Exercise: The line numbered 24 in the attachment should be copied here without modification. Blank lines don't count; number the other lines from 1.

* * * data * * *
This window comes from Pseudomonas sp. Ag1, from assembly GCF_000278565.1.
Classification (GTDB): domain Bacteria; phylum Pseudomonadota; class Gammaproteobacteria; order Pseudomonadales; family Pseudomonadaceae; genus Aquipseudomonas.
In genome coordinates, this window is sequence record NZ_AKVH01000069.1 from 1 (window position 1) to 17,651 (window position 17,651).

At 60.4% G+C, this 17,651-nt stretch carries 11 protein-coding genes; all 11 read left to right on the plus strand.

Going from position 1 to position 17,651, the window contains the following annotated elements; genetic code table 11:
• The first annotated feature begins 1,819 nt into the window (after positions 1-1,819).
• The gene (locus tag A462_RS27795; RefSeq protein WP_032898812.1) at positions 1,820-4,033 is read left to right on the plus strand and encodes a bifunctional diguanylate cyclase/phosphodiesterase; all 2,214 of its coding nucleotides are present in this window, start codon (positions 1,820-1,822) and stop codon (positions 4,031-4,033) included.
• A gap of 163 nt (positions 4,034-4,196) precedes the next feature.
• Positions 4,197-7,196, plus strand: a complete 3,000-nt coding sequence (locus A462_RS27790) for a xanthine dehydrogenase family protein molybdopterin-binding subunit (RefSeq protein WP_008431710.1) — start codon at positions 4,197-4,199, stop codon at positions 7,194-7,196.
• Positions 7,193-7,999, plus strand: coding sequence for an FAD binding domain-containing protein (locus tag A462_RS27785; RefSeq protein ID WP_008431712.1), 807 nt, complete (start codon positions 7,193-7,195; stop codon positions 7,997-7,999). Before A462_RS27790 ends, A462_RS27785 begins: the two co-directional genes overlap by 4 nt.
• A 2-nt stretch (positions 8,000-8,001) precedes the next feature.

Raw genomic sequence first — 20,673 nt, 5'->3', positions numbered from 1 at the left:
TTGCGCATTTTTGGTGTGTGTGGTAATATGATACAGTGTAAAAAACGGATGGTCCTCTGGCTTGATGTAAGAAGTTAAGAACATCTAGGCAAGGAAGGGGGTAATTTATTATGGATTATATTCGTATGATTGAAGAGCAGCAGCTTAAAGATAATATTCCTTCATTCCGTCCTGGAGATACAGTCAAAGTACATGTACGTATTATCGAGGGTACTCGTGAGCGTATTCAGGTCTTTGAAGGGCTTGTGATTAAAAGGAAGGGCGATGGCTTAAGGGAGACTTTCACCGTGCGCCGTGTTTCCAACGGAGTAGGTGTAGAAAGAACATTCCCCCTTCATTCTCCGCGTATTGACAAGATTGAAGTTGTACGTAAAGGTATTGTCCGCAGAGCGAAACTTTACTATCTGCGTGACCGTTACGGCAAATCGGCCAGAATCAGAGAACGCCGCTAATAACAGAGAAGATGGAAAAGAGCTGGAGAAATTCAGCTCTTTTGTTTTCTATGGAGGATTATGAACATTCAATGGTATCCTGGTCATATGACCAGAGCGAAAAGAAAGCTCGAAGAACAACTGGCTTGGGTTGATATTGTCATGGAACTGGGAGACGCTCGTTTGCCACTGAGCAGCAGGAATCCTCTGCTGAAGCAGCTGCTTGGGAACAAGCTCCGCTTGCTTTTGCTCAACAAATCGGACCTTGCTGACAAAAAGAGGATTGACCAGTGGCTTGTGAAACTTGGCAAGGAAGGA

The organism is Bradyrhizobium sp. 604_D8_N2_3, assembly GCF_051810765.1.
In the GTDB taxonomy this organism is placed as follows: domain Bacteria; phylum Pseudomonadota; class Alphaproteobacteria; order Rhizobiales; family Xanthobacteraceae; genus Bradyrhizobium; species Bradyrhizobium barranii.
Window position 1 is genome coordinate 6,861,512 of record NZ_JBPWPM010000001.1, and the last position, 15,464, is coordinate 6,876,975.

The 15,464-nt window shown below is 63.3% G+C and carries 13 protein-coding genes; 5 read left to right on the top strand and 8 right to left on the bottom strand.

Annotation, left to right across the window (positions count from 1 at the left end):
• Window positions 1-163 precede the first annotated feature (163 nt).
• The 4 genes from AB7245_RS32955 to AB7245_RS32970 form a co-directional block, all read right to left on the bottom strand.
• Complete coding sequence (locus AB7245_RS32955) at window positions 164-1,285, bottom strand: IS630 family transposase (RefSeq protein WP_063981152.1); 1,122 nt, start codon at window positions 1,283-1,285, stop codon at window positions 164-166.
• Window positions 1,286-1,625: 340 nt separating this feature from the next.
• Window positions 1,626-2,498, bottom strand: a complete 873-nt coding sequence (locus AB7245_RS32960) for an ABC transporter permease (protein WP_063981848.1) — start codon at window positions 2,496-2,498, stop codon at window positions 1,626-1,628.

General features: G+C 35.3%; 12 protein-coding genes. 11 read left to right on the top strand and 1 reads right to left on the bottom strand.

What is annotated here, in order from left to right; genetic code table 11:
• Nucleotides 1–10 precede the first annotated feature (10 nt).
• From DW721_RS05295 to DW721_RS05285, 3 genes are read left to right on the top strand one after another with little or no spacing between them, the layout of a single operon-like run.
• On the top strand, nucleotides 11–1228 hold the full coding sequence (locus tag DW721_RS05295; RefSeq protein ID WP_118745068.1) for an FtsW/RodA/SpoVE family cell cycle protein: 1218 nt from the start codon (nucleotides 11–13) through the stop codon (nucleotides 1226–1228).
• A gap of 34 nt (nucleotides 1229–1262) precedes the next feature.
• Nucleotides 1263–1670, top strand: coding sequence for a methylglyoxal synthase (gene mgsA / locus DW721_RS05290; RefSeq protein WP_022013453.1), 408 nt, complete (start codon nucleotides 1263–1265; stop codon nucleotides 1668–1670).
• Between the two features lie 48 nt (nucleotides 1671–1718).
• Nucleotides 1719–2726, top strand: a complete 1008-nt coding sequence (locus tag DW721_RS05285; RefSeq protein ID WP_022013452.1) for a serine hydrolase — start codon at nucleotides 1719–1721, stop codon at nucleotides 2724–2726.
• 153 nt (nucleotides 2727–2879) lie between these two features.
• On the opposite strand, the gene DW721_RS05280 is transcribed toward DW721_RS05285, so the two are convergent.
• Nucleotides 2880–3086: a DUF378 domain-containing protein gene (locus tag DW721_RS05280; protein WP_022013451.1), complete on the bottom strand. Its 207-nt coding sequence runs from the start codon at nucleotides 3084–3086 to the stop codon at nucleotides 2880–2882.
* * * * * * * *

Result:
General features: G+C 35.3%; 12 protein-coding genes. 11 read left to right on the top strand and 1 reads right to left on the bottom strand.